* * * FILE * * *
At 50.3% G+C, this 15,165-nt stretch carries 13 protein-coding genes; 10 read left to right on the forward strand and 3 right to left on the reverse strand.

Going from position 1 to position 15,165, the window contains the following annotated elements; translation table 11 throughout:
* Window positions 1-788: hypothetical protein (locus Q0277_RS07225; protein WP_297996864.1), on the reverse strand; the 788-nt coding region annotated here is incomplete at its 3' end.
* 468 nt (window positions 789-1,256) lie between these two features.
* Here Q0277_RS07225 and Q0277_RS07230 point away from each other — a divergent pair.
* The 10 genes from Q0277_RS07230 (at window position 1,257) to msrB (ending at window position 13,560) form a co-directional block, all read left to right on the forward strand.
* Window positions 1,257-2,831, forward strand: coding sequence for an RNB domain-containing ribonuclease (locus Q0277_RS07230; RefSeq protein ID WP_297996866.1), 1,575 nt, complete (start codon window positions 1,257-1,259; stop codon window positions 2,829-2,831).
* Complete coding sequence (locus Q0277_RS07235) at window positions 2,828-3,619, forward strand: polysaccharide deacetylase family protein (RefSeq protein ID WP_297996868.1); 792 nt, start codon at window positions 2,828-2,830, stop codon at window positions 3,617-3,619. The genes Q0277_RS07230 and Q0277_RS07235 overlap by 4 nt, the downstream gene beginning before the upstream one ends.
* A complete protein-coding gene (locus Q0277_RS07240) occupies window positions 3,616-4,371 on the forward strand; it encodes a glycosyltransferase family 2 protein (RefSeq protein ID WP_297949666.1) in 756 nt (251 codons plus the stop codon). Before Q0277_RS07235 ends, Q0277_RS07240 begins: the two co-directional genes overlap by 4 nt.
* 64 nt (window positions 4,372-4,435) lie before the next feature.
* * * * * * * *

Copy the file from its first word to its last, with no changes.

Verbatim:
At 50.3% G+C, this 15,165-nt stretch carries 13 protein-coding genes; 10 read left to right on the forward strand and 3 right to left on the reverse strand.

Going from position 1 to position 15,165, the window contains the following annotated elements; translation table 11 throughout:
* Window positions 1-788: hypothetical protein (locus Q0277_RS07225; protein WP_297996864.1), on the reverse strand; the 788-nt coding region annotated here is incomplete at its 3' end.
* 468 nt (window positions 789-1,256) lie between these two features.
* Here Q0277_RS07225 and Q0277_RS07230 point away from each other — a divergent pair.
* The 10 genes from Q0277_RS07230 (at window position 1,257) to msrB (ending at window position 13,560) form a co-directional block, all read left to right on the forward strand.
* Window positions 1,257-2,831, forward strand: coding sequence for an RNB domain-containing ribonuclease (locus Q0277_RS07230; RefSeq protein ID WP_297996866.1), 1,575 nt, complete (start codon window positions 1,257-1,259; stop codon window positions 2,829-2,831).
* Complete coding sequence (locus Q0277_RS07235) at window positions 2,828-3,619, forward strand: polysaccharide deacetylase family protein (RefSeq protein ID WP_297996868.1); 792 nt, start codon at window positions 2,828-2,830, stop codon at window positions 3,617-3,619. The genes Q0277_RS07230 and Q0277_RS07235 overlap by 4 nt, the downstream gene beginning before the upstream one ends.
* A complete protein-coding gene (locus Q0277_RS07240) occupies window positions 3,616-4,371 on the forward strand; it encodes a glycosyltransferase family 2 protein (RefSeq protein ID WP_297949666.1) in 756 nt (251 codons plus the stop codon). Before Q0277_RS07235 ends, Q0277_RS07240 begins: the two co-directional genes overlap by 4 nt.
* 64 nt (window positions 4,372-4,435) lie before the next feature.